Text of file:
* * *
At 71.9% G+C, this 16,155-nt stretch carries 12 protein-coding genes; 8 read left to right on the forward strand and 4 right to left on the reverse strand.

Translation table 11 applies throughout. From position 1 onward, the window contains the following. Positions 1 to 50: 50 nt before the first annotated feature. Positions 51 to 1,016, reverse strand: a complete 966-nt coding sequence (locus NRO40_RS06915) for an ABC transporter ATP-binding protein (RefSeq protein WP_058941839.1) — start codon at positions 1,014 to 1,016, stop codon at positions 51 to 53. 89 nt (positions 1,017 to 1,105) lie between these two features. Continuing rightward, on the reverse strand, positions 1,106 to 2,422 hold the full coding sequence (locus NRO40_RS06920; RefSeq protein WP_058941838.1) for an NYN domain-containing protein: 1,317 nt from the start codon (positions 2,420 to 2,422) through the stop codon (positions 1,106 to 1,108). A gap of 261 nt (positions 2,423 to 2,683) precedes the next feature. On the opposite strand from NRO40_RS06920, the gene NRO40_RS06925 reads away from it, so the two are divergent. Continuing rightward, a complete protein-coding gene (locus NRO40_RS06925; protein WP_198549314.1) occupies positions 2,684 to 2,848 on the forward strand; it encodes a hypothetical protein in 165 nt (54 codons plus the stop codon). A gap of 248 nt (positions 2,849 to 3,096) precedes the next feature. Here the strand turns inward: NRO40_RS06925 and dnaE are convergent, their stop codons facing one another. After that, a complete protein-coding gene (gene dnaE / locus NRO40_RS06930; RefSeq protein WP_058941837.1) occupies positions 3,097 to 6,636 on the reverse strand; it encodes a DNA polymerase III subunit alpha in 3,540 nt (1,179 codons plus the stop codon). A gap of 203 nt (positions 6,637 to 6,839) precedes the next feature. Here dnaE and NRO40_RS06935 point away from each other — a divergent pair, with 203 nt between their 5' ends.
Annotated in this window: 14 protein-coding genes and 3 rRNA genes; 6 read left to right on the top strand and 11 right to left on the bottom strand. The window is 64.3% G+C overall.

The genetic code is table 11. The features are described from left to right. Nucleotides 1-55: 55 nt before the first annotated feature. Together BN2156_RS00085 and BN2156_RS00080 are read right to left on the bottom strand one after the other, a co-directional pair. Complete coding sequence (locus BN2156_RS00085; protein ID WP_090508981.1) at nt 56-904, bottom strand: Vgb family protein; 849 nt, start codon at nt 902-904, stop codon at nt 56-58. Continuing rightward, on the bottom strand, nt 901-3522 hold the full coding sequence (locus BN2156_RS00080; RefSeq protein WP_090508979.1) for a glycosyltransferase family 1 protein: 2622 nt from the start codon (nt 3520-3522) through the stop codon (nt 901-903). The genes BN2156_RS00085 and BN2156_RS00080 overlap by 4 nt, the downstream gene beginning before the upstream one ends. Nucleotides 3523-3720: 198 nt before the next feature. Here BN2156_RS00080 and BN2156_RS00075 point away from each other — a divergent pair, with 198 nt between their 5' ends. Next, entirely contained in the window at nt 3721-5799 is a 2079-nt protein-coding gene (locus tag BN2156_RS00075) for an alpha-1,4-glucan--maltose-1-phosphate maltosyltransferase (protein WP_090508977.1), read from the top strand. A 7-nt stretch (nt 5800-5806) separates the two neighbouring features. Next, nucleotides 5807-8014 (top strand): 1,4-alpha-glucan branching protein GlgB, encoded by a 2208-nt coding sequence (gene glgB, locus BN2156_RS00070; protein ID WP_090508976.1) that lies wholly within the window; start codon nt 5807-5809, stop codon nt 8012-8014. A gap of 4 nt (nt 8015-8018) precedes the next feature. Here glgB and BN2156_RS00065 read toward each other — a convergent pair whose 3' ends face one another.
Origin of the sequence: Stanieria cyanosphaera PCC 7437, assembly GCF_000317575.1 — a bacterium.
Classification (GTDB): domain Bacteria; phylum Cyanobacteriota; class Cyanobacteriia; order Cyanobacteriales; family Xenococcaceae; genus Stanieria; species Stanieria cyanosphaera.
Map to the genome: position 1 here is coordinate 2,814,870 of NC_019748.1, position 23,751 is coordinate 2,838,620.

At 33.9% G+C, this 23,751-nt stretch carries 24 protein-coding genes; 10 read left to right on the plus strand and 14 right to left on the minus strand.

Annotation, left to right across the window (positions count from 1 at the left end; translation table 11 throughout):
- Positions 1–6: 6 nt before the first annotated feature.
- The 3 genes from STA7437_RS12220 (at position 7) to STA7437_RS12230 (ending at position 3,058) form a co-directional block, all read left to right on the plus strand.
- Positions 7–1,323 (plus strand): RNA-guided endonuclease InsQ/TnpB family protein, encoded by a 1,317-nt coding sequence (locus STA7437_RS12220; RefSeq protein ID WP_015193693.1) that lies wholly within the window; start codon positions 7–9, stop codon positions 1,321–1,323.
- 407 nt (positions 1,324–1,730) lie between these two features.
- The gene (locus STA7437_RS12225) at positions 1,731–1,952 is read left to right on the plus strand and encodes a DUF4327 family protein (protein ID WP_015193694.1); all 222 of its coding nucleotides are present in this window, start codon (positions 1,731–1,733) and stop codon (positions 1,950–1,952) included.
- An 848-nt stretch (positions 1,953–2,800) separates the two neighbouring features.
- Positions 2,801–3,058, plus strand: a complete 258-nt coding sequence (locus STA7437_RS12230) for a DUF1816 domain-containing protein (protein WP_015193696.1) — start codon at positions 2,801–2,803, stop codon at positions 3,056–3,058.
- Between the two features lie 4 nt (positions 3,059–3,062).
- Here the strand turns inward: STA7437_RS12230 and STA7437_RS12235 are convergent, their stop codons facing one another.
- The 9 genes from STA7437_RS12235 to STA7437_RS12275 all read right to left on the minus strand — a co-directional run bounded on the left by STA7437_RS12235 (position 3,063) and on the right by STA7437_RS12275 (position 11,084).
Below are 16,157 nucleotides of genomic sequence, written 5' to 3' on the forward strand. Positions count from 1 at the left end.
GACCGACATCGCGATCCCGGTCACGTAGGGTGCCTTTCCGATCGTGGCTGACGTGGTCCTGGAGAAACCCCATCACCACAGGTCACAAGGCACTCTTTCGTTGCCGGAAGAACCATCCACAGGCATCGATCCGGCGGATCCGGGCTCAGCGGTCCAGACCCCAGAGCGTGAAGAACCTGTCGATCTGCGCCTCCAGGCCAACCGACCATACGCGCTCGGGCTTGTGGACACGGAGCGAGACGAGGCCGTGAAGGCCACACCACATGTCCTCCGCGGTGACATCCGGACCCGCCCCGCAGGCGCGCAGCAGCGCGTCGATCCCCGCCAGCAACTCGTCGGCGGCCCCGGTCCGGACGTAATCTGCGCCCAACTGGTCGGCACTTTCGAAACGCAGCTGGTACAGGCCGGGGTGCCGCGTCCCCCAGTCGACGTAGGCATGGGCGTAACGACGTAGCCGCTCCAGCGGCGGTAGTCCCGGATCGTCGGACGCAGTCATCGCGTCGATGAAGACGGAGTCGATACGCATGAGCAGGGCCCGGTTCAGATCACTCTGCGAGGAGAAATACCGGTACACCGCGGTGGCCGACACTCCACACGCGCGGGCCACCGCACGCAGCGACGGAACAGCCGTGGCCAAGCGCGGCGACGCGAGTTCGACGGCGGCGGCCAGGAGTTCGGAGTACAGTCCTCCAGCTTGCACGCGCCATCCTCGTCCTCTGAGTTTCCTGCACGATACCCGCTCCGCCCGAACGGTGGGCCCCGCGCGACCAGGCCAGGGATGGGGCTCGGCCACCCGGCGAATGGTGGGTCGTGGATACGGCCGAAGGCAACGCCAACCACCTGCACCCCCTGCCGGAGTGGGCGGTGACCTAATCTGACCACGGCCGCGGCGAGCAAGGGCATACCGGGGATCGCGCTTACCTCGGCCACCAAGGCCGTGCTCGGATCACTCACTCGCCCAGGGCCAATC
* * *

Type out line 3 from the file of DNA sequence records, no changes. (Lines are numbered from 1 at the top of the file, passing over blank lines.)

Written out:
Annotated in this window: 14 protein-coding genes and 3 rRNA genes; 6 read left to right on the top strand and 11 right to left on the bottom strand. The window is 64.3% G+C overall.